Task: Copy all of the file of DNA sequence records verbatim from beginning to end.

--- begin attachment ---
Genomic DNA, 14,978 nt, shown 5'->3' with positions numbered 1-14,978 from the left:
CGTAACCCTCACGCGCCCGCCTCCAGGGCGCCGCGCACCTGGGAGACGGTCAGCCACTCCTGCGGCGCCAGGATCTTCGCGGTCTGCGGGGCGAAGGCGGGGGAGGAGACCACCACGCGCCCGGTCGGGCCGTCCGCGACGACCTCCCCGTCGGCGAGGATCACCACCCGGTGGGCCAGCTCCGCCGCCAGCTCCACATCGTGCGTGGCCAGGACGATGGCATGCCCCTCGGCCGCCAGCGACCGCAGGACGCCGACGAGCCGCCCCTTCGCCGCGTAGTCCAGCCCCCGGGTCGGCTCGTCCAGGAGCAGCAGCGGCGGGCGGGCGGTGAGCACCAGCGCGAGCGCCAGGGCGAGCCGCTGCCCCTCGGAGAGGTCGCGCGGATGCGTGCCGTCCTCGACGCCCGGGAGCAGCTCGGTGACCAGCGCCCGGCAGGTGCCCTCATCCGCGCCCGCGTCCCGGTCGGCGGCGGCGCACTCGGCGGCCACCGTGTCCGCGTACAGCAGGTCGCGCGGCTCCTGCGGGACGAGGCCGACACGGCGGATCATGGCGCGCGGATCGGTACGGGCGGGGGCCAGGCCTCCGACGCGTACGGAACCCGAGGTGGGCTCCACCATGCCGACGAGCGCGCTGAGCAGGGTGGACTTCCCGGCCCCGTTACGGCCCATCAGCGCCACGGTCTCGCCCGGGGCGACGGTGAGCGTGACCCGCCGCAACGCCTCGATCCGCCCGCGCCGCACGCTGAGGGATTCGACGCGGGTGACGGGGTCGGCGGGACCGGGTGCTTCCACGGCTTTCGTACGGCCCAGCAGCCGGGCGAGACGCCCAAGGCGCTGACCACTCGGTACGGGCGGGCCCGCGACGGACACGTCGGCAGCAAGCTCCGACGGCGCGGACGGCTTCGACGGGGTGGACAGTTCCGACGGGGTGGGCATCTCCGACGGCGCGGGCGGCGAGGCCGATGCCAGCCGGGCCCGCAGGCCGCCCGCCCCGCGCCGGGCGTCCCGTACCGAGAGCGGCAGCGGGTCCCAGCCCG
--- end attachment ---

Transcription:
Genomic DNA, 14,978 nt, shown 5'->3' with positions numbered 1-14,978 from the left:
CGTAACCCTCACGCGCCCGCCTCCAGGGCGCCGCGCACCTGGGAGACGGTCAGCCACTCCTGCGGCGCCAGGATCTTCGCGGTCTGCGGGGCGAAGGCGGGGGAGGAGACCACCACGCGCCCGGTCGGGCCGTCCGCGACGACCTCCCCGTCGGCGAGGATCACCACCCGGTGGGCCAGCTCCGCCGCCAGCTCCACATCGTGCGTGGCCAGGACGATGGCATGCCCCTCGGCCGCCAGCGACCGCAGGACGCCGACGAGCCGCCCCTTCGCCGCGTAGTCCAGCCCCCGGGTCGGCTCGTCCAGGAGCAGCAGCGGCGGGCGGGCGGTGAGCACCAGCGCGAGCGCCAGGGCGAGCCGCTGCCCCTCGGAGAGGTCGCGCGGATGCGTGCCGTCCTCGACGCCCGGGAGCAGCTCGGTGACCAGCGCCCGGCAGGTGCCCTCATCCGCGCCCGCGTCCCGGTCGGCGGCGGCGCACTCGGCGGCCACCGTGTCCGCGTACAGCAGGTCGCGCGGCTCCTGCGGGACGAGGCCGACACGGCGGATCATGGCGCGCGGATCGGTACGGGCGGGGGCCAGGCCTCCGACGCGTACGGAACCCGAGGTGGGCTCCACCATGCCGACGAGCGCGCTGAGCAGGGTGGACTTCCCGGCCCCGTTACGGCCCATCAGCGCCACGGTCTCGCCCGGGGCGACGGTGAGCGTGACCCGCCGCAACGCCTCGATCCGCCCGCGCCGCACGCTGAGGGATTCGACGCGGGTGACGGGGTCGGCGGGACCGGGTGCTTCCACGGCTTTCGTACGGCCCAGCAGCCGGGCGAGACGCCCAAGGCGCTGACCACTCGGTACGGGCGGGCCCGCGACGGACACGTCGGCAGCAAGCTCCGACGGCGCGGACGGCTTCGACGGGGTGGACAGTTCCGACGGGGTGGGCATCTCCGACGGCGCGGGCGGCGAGGCCGATGCCAGCCGGGCCCGCAGGCCGCCCGCCCCGCGCCGGGCGTCCCGTACCGAGAGCGGCAGCGGGTCCCAGCCCG